Lynton R. Burchette (pictured), former VP and Director of Electronics Development at Static Control Components, (SCC) has returned to the cartridge industry with his own business strategy for chip development. His return comes after two years due to “non-compete clauses that were established prior to his departure in November 2014. Burchette is excited to be back in the industry that he has embraced since 1993.
Since his departure from SCC, Burchette has remained highly active in the electronics industry and established his own company, RBI LLC, manages the development of secure firmware and digital designs outside of the imaging industry. However, he maintained a great interest in the cartridge industry and kept a watchful eye on the evolution within.
“During the last two years, cartridge OEMs have perpetuated the release of encrypted chip technology barriers that started in 2008 and this is aggravated by aftermarket industry consolidation,” Burchette said. “Because of this, many companies in the industry are eager for help to address key challenges of chip technology to open up market opportunities. This is true for aftermarket cartridge and some chip companies. We hope to make a positive impact on this. Our, lean company utilizes carefully selected talent for cost effective and timely solutions. “We are capable of developing a wide range of applications such as analog, digital, ASIC, firmware, reverse engineering and IP discovery for a diverse group of industries. Our latest endeavor being the Internet of Things.”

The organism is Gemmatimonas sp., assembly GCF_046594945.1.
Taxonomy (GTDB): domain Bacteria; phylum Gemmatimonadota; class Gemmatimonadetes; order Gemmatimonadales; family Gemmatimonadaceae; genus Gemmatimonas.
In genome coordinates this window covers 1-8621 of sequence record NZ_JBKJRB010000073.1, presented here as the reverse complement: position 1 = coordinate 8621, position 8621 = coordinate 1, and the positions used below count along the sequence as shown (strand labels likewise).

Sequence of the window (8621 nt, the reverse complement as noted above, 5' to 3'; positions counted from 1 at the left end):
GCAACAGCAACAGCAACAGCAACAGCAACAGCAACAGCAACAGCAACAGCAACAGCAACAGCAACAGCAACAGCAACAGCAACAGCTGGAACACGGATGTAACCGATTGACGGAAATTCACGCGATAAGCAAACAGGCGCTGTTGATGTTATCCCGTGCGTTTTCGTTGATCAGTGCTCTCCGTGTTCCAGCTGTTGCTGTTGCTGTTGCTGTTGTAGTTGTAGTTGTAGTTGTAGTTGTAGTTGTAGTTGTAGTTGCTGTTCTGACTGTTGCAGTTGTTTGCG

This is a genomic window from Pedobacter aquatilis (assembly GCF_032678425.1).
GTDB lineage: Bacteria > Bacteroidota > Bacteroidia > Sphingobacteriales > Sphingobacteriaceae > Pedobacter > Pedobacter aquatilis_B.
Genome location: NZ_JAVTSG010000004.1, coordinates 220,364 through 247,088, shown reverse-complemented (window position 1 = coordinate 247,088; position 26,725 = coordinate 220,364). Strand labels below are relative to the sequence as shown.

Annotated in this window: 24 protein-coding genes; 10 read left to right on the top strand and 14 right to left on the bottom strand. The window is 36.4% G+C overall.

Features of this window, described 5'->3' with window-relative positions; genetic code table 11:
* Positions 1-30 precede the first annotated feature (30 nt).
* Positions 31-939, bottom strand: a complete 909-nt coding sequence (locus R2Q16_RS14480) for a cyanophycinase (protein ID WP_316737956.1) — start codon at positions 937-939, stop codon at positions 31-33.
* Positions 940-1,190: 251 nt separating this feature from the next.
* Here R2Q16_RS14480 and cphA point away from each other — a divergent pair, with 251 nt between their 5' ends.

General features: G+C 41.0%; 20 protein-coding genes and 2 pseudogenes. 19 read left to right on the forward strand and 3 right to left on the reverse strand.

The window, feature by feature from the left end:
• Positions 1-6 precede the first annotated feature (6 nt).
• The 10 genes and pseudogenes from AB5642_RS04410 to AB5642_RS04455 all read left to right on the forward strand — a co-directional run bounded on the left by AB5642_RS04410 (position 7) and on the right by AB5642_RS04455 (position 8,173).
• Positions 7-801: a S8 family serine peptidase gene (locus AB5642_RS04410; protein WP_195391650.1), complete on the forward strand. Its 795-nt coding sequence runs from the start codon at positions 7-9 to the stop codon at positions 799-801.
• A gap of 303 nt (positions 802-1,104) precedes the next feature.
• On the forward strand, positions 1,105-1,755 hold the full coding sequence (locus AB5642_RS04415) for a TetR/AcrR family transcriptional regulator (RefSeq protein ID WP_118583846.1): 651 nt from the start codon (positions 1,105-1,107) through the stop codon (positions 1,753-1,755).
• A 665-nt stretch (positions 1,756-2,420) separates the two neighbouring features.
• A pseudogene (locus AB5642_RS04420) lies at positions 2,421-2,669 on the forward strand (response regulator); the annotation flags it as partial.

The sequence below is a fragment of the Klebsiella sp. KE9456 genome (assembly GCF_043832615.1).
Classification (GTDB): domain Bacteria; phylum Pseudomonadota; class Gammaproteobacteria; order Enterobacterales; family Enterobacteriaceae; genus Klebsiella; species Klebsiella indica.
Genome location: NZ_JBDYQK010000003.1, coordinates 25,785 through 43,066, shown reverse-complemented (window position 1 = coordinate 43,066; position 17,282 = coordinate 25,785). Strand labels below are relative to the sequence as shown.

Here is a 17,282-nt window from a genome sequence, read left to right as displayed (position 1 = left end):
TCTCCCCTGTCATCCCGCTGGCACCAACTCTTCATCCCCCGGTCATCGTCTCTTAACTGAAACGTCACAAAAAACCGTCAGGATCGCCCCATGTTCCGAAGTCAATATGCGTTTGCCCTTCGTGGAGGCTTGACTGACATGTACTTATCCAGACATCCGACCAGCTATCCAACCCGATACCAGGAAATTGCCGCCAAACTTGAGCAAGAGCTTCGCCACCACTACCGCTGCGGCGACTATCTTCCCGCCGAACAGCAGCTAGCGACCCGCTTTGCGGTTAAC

“In today’s competitive global markets, offsite development can save businesses money and time through our focused management of engineering towards specific product needs. This avoids wasted money and time caused by daily distractions of talent that is inherit within many companies. In other words, our engineers are streamlined and engage what they do best, engineering.”
Burchette started in the cartridge remanufacturing industry in 1993. He is the inventor or co-inventor of 33 patents pertaining to cartridges or chips. His imaging roots began at SCC in cartridge engineering until 2000 when chips began to appear in laser printer cartridges. Then, he was promoted to establish SCC’s first ever chip development group that grew to 45+ personnel, produced thousands of chip products based on ASIC designs and created custom automated production lines, during a barrage of OEM technical barriers. Burchette pointed out, “Despite the challenges, the chip development team always delivered. We carved out a large portfolio of intellectual property that bolstered a changing business in the presence of many legal encounters through the years.”
Burchette adds, “Experience results in knowledge and vision. I am looking forward to new uncharted opportunities in the future and connection within the industry again.”
This industry pioneer can be contacted at firstname.lastname@example.org
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